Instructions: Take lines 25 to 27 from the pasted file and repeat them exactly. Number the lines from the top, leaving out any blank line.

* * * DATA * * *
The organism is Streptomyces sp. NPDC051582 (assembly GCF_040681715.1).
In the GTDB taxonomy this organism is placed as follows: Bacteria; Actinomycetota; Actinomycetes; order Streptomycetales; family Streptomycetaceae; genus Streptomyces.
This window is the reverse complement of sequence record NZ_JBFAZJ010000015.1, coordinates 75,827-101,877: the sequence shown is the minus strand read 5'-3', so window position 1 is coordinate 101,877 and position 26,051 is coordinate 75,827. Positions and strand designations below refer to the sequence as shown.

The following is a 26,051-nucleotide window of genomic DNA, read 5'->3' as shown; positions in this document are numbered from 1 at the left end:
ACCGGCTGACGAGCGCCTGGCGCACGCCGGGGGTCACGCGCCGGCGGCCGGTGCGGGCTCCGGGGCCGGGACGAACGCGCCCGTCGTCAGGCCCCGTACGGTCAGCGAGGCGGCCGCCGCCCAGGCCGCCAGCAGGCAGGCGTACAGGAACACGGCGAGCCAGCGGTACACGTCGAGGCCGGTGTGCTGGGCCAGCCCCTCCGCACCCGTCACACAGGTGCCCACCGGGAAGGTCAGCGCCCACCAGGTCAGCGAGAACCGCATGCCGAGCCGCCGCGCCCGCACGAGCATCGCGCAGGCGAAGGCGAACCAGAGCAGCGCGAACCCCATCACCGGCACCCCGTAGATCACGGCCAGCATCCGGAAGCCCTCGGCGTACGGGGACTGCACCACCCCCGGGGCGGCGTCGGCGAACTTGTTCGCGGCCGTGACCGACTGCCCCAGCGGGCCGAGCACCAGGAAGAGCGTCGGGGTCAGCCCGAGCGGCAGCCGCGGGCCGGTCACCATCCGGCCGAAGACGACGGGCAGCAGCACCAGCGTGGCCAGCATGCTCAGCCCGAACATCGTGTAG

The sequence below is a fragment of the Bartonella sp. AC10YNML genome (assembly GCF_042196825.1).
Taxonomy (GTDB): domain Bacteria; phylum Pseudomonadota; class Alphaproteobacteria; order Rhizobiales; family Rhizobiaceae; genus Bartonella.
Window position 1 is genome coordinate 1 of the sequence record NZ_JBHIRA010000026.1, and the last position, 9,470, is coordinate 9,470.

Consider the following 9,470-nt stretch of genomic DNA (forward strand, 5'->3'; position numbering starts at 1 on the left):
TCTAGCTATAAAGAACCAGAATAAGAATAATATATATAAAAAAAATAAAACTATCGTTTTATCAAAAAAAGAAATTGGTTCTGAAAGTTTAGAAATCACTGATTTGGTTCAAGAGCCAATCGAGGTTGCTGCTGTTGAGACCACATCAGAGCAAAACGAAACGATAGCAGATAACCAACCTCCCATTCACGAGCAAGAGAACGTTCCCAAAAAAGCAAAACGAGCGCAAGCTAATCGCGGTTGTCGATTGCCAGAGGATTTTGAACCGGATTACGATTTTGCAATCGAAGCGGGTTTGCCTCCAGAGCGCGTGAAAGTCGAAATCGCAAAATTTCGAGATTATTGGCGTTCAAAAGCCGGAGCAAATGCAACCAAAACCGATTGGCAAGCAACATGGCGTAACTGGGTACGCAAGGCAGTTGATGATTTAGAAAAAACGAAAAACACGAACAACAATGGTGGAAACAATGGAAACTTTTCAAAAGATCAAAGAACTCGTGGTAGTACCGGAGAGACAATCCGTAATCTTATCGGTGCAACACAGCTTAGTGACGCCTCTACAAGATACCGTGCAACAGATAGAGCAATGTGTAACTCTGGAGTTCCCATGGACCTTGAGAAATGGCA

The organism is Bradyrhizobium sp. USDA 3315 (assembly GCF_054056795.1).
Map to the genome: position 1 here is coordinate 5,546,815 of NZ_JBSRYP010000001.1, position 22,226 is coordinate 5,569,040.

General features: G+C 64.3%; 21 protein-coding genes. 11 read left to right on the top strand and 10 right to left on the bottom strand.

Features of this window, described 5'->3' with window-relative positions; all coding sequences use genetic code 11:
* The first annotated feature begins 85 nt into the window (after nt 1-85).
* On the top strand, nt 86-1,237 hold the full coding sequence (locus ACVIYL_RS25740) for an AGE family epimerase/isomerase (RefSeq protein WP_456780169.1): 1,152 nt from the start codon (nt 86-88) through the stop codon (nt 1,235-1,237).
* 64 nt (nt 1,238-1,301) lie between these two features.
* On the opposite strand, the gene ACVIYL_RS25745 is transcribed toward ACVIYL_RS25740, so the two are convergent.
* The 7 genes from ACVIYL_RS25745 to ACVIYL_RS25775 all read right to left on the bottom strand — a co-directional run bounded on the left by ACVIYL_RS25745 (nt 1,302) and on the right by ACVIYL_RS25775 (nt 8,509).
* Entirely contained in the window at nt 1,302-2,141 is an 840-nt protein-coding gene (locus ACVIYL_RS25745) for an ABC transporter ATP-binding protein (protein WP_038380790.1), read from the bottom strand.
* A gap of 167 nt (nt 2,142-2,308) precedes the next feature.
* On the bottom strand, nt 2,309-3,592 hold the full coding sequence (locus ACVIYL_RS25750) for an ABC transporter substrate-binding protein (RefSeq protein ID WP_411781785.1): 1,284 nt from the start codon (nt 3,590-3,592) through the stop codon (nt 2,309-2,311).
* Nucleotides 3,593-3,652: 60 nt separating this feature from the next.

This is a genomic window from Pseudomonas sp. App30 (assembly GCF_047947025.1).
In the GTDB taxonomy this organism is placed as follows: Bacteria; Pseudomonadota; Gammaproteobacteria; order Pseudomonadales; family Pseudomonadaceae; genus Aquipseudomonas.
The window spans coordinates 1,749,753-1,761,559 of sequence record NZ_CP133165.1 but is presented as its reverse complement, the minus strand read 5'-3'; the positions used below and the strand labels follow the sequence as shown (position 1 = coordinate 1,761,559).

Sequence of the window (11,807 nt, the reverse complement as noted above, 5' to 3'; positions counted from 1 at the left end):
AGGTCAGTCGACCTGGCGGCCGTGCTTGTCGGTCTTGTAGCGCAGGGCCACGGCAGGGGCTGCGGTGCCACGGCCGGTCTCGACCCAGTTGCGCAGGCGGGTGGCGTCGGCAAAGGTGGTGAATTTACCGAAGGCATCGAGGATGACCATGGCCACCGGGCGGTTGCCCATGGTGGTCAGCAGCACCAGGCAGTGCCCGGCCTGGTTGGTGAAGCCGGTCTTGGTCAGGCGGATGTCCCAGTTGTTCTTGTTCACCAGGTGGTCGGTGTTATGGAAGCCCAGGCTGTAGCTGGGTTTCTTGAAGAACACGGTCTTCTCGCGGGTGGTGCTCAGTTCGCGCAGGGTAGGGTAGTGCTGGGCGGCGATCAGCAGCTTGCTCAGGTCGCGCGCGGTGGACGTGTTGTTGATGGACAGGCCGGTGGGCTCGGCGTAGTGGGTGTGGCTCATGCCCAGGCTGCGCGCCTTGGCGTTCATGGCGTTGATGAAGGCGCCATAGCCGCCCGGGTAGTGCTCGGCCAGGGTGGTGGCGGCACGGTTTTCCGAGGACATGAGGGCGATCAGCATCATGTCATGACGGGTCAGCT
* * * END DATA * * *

In the GTDB taxonomy this organism is placed as follows: Bacteria; Pseudomonadota; Gammaproteobacteria; order Pseudomonadales; family Pseudomonadaceae; genus Aquipseudomonas.
The window spans coordinates 1,749,753-1,761,559 of sequence record NZ_CP133165.1 but is presented as its reverse complement, the minus strand read 5'-3'; the positions used below and the strand labels follow the sequence as shown (position 1 = coordinate 1,761,559).

Sequence of the window (11,807 nt, the reverse complement as noted above, 5' to 3'; positions counted from 1 at the left end):